and exploited apparent loopholes to the detriment of consumers,
the DTI consulted and introduced enhancements in 1998. These created
a new criminal offence where a trader fails to deliver to consumers
the required written notice of cancellation rights. Trading Standards
Departments will be responsible for enforcement of this aspect
of the new Regulations.
These came into force on 31 October 2000. They
implement the EU Distance Selling Directive, and give the Director
General of Fair Trading and trading standards departments new
powers to stop suppliers harming the interests of home shoppers.
The new regulations address the gulf between the comprehensive
information consumers have when shopping conventionally, and the
relative lack of transparency when buying at a distance. They
give consumers a clear understanding of their transaction, whether
buying by post, phone, fax or Internet.
Under the regulations suppliers must provide
the following information before a sale: name of supplier, description
of the goods and services, price, arrangements for payment, the
right to cancel and how long the offer or price remains valid.
After the consumer has decided to buy the supplier should confirm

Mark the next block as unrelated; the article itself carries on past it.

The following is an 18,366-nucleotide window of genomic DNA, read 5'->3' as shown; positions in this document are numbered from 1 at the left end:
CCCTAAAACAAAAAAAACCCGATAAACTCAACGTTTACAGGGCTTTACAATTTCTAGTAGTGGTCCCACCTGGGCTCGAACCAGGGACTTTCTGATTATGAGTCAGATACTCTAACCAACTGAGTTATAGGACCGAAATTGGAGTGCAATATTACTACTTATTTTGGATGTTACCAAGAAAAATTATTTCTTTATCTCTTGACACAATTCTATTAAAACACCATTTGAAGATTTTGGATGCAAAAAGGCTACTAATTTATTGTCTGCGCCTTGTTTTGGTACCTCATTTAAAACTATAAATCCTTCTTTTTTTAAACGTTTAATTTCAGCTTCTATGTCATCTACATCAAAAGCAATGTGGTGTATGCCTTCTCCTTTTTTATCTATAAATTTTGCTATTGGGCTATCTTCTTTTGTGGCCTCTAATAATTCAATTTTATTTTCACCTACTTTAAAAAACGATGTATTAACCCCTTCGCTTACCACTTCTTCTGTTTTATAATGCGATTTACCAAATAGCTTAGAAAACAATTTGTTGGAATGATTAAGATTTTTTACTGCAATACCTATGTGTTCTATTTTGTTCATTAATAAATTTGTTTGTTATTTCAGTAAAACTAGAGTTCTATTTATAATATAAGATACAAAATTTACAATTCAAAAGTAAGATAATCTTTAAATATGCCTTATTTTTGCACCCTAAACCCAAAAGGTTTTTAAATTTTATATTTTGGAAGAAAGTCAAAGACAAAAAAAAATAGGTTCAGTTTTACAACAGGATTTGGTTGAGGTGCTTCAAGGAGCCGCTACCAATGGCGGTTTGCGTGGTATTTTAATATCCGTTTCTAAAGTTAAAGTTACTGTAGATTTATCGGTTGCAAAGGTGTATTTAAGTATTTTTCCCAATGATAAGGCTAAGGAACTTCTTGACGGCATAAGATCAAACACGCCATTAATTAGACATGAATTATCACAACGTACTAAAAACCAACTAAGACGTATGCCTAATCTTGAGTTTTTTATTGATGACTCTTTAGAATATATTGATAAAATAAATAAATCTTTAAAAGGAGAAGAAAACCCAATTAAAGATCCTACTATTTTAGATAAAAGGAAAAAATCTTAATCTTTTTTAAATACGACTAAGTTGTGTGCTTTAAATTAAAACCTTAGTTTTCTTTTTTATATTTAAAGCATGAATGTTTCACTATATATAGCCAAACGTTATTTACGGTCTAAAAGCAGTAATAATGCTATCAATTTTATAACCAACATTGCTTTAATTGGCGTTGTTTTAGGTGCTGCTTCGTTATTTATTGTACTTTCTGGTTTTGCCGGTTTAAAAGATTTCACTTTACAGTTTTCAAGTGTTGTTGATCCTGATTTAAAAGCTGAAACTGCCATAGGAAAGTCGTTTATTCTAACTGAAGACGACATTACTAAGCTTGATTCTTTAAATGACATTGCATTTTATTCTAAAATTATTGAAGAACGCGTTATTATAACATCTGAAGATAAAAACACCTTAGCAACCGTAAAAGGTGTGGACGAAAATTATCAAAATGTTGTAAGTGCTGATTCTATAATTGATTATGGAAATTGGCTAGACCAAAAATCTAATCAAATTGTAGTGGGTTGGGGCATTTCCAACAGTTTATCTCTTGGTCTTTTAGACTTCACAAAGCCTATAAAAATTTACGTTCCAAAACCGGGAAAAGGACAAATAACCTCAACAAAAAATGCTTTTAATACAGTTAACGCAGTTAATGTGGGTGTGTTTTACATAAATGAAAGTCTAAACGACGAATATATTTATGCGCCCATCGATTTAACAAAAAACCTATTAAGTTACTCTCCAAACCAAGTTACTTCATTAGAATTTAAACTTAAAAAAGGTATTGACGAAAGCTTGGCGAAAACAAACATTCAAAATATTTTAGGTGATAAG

the earlier information in a written or durable form such as fax,
letter, contract or e-mail. The confirmation should include: details
of when and how a contract can be cancelled (under the regulations
consumers have up to seven working days from the date of contract
for services to cancel); a postal address for the suppliers to
which complaints can be addressed and details of after-sales services
(EU DIRECTIVE) REGULATIONS
This will allow bodies such as the OFT, Trading
Standards departments, consumer organisations and regulators (Ofgem)
to have the right to seek injunctions for breach of certain directives.
The directives covered will include misleading advertising, distance
selling and unfair contract terms in consumer contracts.
There are a number of bodies involved in regulating
the activities of direct marketing through the use of codes already
in place. Many suppliers are members of one or more of these bodies:
Direct Marketing Association (DMA)
are the largest marketing trade association, representing companies
that use direct marketing or who supply direct marketing services.
The DMA has a Code for Direct Marketing, which helps to ensure
compliance with key legislation and to ensure best practice;
Direct Selling Association (DSA)
aims to promote high standards in direct selling. The DSA's consumer
code has been developed as a generic code for direct selling of
all consumer goods and services. The code deals with methods of
selling, advertising and identification of direct sellers, cancellation
rights and administration; and
Association of Energy Suppliers (AES)
was established in 1997 with the aim of bringing together all
energy suppliers to promote good practice in the marketing of
electricity and gas and associated goods or services. A Panel
made up of consumer groups and suppliers with an independent chair
enforces its Code of Practice for Marketing.
9 May 2001